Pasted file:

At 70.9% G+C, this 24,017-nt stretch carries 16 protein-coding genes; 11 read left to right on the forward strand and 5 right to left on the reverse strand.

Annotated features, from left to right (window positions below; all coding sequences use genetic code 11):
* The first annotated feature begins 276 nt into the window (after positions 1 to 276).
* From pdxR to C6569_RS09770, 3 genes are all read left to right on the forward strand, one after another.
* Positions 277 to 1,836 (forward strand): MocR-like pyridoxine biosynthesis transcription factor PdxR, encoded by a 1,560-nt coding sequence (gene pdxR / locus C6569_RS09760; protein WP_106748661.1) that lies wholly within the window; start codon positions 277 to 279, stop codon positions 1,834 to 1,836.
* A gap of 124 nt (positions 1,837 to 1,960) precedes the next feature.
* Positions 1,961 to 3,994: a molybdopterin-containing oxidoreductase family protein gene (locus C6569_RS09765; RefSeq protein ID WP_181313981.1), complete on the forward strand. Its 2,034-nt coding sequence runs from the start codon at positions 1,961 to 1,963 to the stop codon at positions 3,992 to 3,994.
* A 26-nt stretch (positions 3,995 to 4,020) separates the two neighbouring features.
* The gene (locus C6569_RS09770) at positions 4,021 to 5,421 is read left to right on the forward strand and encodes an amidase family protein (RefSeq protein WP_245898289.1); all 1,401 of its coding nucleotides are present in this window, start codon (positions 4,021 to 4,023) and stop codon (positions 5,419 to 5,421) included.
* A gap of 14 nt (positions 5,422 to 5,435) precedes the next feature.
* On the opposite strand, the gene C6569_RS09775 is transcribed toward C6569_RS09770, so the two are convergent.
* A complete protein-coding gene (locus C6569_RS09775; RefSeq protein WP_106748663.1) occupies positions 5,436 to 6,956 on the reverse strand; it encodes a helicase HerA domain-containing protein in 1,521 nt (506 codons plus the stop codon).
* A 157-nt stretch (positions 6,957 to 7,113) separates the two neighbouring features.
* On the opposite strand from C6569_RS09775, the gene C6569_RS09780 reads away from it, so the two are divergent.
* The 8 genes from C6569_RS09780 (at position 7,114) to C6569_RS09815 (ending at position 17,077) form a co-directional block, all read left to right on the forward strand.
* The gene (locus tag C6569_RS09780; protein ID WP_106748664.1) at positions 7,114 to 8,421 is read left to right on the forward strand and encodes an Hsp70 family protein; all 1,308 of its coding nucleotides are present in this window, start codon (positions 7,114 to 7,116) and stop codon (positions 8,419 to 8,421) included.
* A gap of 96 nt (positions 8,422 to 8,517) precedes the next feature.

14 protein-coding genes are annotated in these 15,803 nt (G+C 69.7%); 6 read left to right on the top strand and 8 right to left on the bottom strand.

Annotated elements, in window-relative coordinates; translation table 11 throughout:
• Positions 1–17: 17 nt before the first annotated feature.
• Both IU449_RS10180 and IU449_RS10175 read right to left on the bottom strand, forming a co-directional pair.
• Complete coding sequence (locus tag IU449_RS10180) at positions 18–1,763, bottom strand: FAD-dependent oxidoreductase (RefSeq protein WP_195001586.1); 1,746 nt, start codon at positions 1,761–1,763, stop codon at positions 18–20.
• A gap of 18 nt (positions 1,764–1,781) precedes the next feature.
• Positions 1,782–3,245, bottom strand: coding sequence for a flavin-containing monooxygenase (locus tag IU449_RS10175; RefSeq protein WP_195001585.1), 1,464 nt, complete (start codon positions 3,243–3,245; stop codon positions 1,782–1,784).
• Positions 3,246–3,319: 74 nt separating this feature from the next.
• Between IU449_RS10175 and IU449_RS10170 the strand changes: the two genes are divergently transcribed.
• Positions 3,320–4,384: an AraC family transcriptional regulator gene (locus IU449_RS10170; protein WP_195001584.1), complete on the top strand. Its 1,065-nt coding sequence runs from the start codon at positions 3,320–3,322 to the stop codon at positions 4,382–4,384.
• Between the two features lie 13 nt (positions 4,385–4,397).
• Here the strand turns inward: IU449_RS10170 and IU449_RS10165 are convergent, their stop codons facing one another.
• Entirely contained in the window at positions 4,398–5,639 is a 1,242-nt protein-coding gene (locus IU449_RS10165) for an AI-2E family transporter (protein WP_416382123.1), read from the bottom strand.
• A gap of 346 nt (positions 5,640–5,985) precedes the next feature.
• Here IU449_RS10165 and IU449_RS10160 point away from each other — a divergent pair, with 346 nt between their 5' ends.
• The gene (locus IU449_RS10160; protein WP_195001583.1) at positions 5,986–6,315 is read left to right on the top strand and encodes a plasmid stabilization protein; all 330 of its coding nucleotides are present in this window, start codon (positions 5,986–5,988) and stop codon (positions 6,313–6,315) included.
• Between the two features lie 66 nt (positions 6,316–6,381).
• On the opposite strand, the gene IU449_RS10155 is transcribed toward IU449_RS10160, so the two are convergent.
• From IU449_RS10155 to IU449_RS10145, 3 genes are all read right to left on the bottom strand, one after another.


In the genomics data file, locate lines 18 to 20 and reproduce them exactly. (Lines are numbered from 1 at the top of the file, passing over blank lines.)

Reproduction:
14 protein-coding genes are annotated in these 15,803 nt (G+C 69.7%); 6 read left to right on the top strand and 8 right to left on the bottom strand.

Annotated elements, in window-relative coordinates; translation table 11 throughout:
• Positions 1–17: 17 nt before the first annotated feature.